Dosimetric Impact of Contrast Medium on Different Photon Energies Using Conformal & IMRT Techniques in the Treatment of Carcinoma Cervix and Its Validation with Indigenous Phantom

Document Type : Original Paper


1 Amity School of Applied Sciences, Amity University (AUUP), NOIDA, India

2 Amity School of Applied Sciences, Amity University (AUUP), NOIDA, India Division of Medical Physics & Department of Radiation Oncology, Rajiv Gandhi Cancer Institute and Research Centre, New Delhi, India

3 Medical Physics Division, Elekta Medical Systems, India

4 Medical Physics Division & Radiation Oncology Department, Rajiv Gandhi Cancer Institute and Research Center, New Delhi, India

5 Division of Medical Physics & Department of Radiation Oncology, Rajiv Gandhi Cancer Institute and Research Centre, New Delhi, India


Introduction: Considering the unwanted exposure to organs in the path of the beam, 4-field (4F) and subsequently, Intensity-modulated-radiation-therapy (IMRT), is known as the standard mode of treatment of carcinoma cervix. It is routine practice to inject intravenous contrast during simulation scan which elopes after that from the patient body. Therefore, the impact of contrast media should be investigated for radiation dose calculations.
Material and Methods: An indigenously made phantom, named as ‘original contrast (OC)’, was used with dimensions 15 x 15 x 30 cm3. A sleeve was given to place the ionization chamber at the isocentre of the planning target volume (PTV) inside the cylindrical vial of iodinized contrast. Similarly, a virtual phantom was created with similar dimensions in the presence and absence of contrast media, called as ‘virtual contrast (VC)’ and ‘virtual without contrast (VWC)’ phantom. Plans were generated with photon energies (6MV/10MV/15MV/6FFF/10FFF) using 4F and IMRT technique. Plans were evaluated for PTV (D99%, D10%, Dmean) and Bladder & Rectum (V30Gy, V10Gy). Normal-tissue-integral-dose (NTID) and total-monitor-units (TMU) were also evaluated.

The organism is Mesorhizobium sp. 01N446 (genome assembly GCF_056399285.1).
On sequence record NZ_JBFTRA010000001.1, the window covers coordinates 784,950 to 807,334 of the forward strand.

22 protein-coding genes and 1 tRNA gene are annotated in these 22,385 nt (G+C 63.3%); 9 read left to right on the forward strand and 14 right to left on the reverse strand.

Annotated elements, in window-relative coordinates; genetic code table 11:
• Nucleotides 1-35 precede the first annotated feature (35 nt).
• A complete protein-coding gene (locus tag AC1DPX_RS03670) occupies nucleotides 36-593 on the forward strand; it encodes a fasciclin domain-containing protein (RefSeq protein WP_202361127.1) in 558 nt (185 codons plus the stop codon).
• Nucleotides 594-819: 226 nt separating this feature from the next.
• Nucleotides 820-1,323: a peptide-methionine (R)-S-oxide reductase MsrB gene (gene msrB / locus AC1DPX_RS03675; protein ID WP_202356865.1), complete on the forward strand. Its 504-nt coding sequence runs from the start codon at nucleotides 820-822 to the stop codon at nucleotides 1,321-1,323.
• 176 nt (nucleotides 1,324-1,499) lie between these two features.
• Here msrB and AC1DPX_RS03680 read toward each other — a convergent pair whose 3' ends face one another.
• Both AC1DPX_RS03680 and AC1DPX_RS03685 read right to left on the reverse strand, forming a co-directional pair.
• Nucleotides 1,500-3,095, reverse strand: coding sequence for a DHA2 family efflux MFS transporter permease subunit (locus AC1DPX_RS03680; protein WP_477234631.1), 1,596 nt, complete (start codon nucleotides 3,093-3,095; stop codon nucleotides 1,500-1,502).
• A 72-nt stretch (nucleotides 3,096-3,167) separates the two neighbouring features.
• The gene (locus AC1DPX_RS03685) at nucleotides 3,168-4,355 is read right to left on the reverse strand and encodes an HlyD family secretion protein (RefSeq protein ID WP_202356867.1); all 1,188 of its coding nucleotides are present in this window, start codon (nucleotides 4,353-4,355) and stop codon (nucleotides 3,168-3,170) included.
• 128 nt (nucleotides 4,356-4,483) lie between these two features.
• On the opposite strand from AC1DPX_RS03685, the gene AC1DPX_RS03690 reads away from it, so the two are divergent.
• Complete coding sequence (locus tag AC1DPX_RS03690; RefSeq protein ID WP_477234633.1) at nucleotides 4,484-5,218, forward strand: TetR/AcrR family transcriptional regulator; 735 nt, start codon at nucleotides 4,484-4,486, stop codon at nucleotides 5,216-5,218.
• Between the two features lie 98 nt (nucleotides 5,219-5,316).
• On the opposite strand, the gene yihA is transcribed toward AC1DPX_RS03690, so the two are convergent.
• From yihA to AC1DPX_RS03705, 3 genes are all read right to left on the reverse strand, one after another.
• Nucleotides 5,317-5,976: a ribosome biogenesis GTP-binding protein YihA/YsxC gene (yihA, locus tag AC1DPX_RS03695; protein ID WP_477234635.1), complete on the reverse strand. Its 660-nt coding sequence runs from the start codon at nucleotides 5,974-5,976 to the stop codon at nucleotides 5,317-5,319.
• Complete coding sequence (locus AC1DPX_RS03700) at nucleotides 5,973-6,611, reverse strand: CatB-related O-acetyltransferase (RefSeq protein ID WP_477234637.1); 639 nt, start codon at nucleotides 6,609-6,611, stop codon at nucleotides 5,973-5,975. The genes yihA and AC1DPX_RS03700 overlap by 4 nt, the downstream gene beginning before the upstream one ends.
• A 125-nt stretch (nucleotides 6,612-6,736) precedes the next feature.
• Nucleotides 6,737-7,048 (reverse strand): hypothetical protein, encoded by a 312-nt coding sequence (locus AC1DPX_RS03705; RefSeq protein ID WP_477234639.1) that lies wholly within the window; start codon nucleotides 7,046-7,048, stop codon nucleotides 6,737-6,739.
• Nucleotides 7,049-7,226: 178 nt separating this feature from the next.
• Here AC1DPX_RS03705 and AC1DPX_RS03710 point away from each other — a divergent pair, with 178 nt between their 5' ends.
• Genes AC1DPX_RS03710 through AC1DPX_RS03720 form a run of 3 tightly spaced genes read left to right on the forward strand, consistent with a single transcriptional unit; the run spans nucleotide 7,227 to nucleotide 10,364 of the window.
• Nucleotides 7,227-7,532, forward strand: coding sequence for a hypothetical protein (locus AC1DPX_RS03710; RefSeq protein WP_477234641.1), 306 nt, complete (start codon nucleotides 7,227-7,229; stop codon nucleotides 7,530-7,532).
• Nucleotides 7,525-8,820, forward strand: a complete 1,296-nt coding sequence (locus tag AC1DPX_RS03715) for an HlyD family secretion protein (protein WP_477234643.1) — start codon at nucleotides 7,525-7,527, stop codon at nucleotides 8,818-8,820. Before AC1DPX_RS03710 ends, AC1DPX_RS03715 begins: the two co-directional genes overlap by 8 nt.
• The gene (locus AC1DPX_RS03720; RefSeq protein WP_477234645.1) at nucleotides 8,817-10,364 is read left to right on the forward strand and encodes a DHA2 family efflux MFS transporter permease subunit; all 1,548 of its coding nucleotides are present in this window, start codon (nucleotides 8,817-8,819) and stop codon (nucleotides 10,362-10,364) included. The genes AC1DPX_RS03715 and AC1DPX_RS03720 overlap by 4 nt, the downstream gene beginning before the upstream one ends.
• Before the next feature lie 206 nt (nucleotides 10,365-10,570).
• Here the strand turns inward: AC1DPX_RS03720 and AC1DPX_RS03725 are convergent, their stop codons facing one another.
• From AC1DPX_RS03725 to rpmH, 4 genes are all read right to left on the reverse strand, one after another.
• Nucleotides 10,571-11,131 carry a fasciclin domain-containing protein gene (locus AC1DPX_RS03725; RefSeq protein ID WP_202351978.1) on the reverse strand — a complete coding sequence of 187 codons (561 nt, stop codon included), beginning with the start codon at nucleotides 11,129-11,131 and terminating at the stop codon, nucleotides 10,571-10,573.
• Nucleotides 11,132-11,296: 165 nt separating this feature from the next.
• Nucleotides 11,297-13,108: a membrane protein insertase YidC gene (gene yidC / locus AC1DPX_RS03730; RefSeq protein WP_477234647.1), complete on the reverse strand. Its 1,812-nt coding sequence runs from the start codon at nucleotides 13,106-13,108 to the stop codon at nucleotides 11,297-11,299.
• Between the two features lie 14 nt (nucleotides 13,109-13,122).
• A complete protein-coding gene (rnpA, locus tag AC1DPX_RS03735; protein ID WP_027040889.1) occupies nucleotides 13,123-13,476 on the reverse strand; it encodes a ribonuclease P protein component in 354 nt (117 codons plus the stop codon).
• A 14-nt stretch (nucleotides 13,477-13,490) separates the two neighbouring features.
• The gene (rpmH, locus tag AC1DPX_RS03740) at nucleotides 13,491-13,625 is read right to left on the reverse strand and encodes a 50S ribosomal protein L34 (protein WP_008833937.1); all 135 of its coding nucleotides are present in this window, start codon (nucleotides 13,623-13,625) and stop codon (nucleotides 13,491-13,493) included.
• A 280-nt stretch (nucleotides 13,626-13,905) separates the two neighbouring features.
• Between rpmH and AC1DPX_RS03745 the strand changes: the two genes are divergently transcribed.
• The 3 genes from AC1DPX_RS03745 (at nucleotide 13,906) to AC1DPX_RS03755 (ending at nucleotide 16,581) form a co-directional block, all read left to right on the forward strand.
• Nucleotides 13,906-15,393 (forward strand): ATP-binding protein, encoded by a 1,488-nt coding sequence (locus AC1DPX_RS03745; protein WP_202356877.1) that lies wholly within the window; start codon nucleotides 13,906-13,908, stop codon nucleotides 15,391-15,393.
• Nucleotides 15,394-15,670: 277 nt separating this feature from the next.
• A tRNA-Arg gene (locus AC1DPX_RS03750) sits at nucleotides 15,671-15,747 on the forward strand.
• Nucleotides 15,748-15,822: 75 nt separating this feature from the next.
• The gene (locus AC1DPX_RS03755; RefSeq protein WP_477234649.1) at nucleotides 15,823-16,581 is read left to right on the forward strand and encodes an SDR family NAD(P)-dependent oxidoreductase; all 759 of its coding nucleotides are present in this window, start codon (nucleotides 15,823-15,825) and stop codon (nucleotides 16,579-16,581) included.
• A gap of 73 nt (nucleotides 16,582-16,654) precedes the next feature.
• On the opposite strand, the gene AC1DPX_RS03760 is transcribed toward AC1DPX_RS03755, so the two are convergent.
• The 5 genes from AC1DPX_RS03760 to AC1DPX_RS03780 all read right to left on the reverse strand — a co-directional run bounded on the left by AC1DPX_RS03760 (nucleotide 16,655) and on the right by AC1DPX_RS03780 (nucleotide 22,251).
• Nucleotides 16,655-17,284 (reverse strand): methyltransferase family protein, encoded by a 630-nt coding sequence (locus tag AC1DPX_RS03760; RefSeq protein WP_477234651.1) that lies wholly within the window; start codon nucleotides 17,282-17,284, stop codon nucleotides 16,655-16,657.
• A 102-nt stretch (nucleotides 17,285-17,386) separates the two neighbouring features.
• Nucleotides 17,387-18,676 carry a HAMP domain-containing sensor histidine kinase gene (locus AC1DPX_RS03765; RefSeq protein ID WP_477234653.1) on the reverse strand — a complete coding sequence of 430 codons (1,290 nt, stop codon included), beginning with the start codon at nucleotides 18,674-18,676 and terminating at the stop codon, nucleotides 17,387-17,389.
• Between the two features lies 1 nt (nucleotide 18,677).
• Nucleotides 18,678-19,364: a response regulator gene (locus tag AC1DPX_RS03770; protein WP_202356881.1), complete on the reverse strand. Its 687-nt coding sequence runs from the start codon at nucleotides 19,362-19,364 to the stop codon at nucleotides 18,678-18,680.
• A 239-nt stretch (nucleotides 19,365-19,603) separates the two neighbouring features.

Results: D99% of the PTV was comparable in VC and VWC phantoms but was decreased for OC phantom. Similarly, D10% was reportedly higher as 54.03 Gy (4F, 6 MV), 54.71 Gy (4F, 15 MV), 55.78 Gy (4F, 6 FFF) and 57.64 Gy (4F, 10 FFF) for OC phantom. D30% of the bladder and also the NTID was lesser for IMRT cases in all the selected phantoms. Additionally, 4F has shown lesser spillage with 6MV/15 MV photon beam energies in OC phantom. The ‘total monitor units (TMU)’ required for IMRT plans were significantly higher.
Conclusion: The contrast material under-estimates the planned dose yet has an insignificant influence on the dose calculation. Therefore, unnecessary exposure of dual scans should be avoided the use of 6MV and IMRT technique should be continued in the clinics.


Main Subjects

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